Melissa F. Weiner

Associate Professor of Sociology, College of the Holy Cross

Connect with Melissa

About Melissa

Weiner’s research and teaching focuses on racial policies in the U.S., particularly those relating to education, and race-based social protest. In addition to researching these topics, she has worked with the Institute on Race and Poverty (University of Minnesota Law School) writing on policy issues related to housing, transportation, jobs, education, public discourse, and school integration, some of which were presented at the United Nation’s World Conference Against Racism in Darfur. She also worked as a policy writer on Ralph Remington’s Campaign for Ward 10 City Councilman, extensively with Progressive Minnesota (now MNPAC), particularly on their Living Wage campaign, as a Big Sister (Big Brothers Big Sisters with Jewish Family & Children’s Services), and the Downtown Evening Soup Kitchen. She is the founder and executive director of Brighter World Books, a nonprofit that works with teachers and principals of South African Schools to fill their libraries.


Money Matters - For All Schoolchildren

In the News

"In Education, Funding Matters," Melissa F. Weiner, Worcester Telegram & Gazette, March 5, 2013.
"Parents Know: It’s Time We All Listen," Melissa F. Weiner, RacismReview, March 3, 2011.
"Exposing the Real Guilty Party: School Funding and Racial Disparities," Melissa F. Weiner, RacismReview, February 12, 2011.
Guest to discuss Arizona’s immigration legislature on WYBC 93.5FM, Melissa F. Weiner, June 16, 2010.
Guest to discuss crime in urban areas on WYBC 93.5FM, Melissa F. Weiner, April 13, 2010.
Melissa F. Weiner's research on racism, the Olympics, and the story of Jesse Owens discussed by Amanda Cuda, "Experts: Olympics Can Measure Race Relations Progress," Connecticut Post, February 20, 2010.
Melissa F. Weiner's research on the absence of a populist movement in spite of the economic recession discussed by Russell Goldman, "Where’s the Rage? Recession Sparks Mild Protests," ABC News, March 17, 2009.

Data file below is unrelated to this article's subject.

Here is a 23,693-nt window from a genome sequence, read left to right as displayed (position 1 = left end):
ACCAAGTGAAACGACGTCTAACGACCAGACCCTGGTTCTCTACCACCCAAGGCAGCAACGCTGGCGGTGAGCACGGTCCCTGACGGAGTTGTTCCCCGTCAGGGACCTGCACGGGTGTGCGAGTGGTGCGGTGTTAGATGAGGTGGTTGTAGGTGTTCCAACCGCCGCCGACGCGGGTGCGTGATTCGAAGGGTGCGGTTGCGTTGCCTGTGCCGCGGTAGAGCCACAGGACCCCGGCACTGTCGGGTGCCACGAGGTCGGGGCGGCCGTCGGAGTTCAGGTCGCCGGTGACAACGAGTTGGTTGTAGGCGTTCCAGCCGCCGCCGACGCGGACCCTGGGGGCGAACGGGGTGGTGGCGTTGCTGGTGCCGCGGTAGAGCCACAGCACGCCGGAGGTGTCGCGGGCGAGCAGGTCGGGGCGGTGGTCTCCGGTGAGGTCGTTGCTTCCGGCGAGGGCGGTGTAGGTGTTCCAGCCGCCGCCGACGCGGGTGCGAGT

Melissa F. Weiner's research on racial stereotypes and identities discussed by Ed Stannard, "Race Not a Black or White Issue," New Haven Register, November 23, 2008.
Guest to discuss racial politics and voter turnout on WQUN 1220AM, Melissa F. Weiner, November 15, 2008.
"Quinnipiac Says ‘Hate’ Acts Not Unique to University," Melissa F. Weiner, Interview with Ed Stannard, New Haven Register, September 18, 2008.
Melissa F. Weiner's research on biracial identity discussed by Marisa Maldonado, "Portrait of a New American Family: Mixed-Race Children Suppress Part of Heritage," Norwich Bulletin, May 14, 2008.


Power, Protest and the Public Schools: Jewish and African American Struggles in New York City (Rutgers University Press, 2010).
Illustrates how, rather than acting as pathways to upward socioeconomic mobility, schools entrenched racial inequalities for racialized groups, even in the face of decades-long protest by hundreds of parents, students, and community activists.
"All the News That’s Fit to Print? Silence and Voice in Mainstream and Ethnic Press Accounts of African American Protest" Research in Social Movements, Conflict, and Change 31 (2010): 297-324.
Sheds light on ways the mainstream press (The New York Times) used stereotypical depictions of low-income female mothers protesting educational inequality in their children’s schools thereby delegitimizing their demands while the ethnic press provides accurate, truthful accounts featuring activists’ voices.
"Elite vs. Grassroots: Disjunctures between Parents’ and Civil Rights Organizations’ Demands for the New York City Public Schools, 1950-1960" The Sociological Quarterly 50, no. 1 (2009): 89-119.
Shows that established civil rights organizations sought abstract ideals of integration and halted movement tactics when promised while parents demanded specific substantive changes to the schools, both with regards to integration and resource and curricular reform, while seeking educational equality in New York City.